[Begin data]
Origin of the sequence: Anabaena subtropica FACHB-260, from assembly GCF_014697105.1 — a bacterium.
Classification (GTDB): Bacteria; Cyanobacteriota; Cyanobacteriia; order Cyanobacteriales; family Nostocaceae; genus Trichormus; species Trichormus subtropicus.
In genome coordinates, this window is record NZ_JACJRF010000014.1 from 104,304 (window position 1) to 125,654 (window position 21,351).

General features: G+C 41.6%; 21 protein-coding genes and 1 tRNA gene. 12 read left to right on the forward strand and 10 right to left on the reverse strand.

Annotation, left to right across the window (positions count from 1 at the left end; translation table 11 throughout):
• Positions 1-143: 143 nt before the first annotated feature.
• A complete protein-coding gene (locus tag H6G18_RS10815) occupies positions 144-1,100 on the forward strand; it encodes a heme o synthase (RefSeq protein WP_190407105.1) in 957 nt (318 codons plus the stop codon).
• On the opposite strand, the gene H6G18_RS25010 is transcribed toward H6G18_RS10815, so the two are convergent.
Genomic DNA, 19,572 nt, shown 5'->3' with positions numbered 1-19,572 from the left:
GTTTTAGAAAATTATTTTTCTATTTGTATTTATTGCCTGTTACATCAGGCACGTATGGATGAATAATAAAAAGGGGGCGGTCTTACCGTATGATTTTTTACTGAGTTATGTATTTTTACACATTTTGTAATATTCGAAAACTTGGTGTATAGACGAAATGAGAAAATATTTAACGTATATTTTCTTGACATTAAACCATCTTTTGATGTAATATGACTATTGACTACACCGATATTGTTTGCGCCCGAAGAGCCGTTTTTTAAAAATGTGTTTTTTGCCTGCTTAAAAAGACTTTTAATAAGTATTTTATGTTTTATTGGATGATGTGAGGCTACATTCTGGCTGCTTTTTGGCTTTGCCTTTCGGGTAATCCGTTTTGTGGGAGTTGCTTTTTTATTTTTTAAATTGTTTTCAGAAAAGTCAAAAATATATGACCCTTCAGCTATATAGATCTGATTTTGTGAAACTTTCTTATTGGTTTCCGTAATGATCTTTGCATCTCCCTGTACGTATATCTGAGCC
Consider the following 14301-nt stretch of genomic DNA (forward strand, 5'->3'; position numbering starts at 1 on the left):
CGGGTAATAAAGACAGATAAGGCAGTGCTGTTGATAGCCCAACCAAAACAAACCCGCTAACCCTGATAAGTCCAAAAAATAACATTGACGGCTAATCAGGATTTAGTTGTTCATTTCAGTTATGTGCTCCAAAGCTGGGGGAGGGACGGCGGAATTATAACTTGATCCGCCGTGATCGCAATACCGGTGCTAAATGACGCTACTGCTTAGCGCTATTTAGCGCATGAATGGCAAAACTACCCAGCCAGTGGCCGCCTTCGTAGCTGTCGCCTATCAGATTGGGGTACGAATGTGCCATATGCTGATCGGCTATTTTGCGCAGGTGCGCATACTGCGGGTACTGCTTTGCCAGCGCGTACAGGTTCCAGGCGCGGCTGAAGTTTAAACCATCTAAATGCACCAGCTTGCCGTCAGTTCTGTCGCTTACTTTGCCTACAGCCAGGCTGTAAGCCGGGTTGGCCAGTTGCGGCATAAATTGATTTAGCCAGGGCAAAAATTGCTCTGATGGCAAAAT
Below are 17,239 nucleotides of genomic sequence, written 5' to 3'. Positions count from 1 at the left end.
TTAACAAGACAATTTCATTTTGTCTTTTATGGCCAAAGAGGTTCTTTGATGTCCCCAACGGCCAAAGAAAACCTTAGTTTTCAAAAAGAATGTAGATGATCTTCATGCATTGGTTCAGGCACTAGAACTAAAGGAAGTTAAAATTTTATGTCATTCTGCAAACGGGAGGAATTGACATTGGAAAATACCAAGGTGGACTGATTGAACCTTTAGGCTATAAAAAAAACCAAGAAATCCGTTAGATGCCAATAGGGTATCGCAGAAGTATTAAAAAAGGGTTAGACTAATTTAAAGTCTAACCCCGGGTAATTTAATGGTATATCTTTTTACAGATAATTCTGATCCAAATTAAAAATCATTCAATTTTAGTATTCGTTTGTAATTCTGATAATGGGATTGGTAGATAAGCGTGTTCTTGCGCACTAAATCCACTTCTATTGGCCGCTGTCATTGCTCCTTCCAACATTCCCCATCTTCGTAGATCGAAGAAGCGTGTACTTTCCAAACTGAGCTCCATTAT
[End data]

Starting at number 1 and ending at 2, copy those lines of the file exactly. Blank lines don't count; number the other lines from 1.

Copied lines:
Origin of the sequence: Anabaena subtropica FACHB-260, from assembly GCF_014697105.1 — a bacterium.
Classification (GTDB): Bacteria; Cyanobacteriota; Cyanobacteriia; order Cyanobacteriales; family Nostocaceae; genus Trichormus; species Trichormus subtropicus.